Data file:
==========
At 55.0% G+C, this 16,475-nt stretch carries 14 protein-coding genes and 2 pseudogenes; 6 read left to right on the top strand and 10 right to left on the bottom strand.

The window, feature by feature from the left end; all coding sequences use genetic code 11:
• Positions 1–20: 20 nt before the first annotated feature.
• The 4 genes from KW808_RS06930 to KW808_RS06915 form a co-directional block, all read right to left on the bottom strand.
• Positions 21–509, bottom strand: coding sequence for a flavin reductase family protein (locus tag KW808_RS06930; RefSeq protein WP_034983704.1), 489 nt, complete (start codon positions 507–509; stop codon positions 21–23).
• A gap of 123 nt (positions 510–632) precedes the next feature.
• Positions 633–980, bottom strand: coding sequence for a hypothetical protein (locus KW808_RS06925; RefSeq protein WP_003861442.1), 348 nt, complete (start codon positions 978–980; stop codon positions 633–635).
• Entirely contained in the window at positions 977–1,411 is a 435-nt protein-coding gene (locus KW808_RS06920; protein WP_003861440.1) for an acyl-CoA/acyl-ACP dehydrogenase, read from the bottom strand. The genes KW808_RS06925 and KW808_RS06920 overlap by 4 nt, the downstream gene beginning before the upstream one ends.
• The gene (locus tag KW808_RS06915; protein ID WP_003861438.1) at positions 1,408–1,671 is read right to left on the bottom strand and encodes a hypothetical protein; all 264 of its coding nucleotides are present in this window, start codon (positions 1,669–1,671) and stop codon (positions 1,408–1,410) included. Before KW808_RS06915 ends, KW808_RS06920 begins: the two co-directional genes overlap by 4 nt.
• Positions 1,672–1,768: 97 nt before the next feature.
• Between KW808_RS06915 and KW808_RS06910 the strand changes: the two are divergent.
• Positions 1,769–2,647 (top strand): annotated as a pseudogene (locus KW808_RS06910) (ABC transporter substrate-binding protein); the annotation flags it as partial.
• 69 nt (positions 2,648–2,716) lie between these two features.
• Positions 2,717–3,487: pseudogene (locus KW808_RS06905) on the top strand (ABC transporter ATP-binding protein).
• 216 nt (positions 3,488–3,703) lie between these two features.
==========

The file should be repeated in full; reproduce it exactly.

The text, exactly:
At 55.0% G+C, this 16,475-nt stretch carries 14 protein-coding genes and 2 pseudogenes; 6 read left to right on the top strand and 10 right to left on the bottom strand.

The window, feature by feature from the left end; all coding sequences use genetic code 11:
• Positions 1–20: 20 nt before the first annotated feature.
• The 4 genes from KW808_RS06930 to KW808_RS06915 form a co-directional block, all read right to left on the bottom strand.
• Positions 21–509, bottom strand: coding sequence for a flavin reductase family protein (locus tag KW808_RS06930; RefSeq protein WP_034983704.1), 489 nt, complete (start codon positions 507–509; stop codon positions 21–23).
• A gap of 123 nt (positions 510–632) precedes the next feature.
• Positions 633–980, bottom strand: coding sequence for a hypothetical protein (locus KW808_RS06925; RefSeq protein WP_003861442.1), 348 nt, complete (start codon positions 978–980; stop codon positions 633–635).
• Entirely contained in the window at positions 977–1,411 is a 435-nt protein-coding gene (locus KW808_RS06920; protein WP_003861440.1) for an acyl-CoA/acyl-ACP dehydrogenase, read from the bottom strand. The genes KW808_RS06925 and KW808_RS06920 overlap by 4 nt, the downstream gene beginning before the upstream one ends.
• The gene (locus tag KW808_RS06915; protein ID WP_003861438.1) at positions 1,408–1,671 is read right to left on the bottom strand and encodes a hypothetical protein; all 264 of its coding nucleotides are present in this window, start codon (positions 1,669–1,671) and stop codon (positions 1,408–1,410) included. Before KW808_RS06915 ends, KW808_RS06920 begins: the two co-directional genes overlap by 4 nt.
• Positions 1,672–1,768: 97 nt before the next feature.
• Between KW808_RS06915 and KW808_RS06910 the strand changes: the two are divergent.
• Positions 1,769–2,647 (top strand): annotated as a pseudogene (locus KW808_RS06910) (ABC transporter substrate-binding protein); the annotation flags it as partial.
• 69 nt (positions 2,648–2,716) lie between these two features.
• Positions 2,717–3,487: pseudogene (locus KW808_RS06905) on the top strand (ABC transporter ATP-binding protein).
• 216 nt (positions 3,488–3,703) lie between these two features.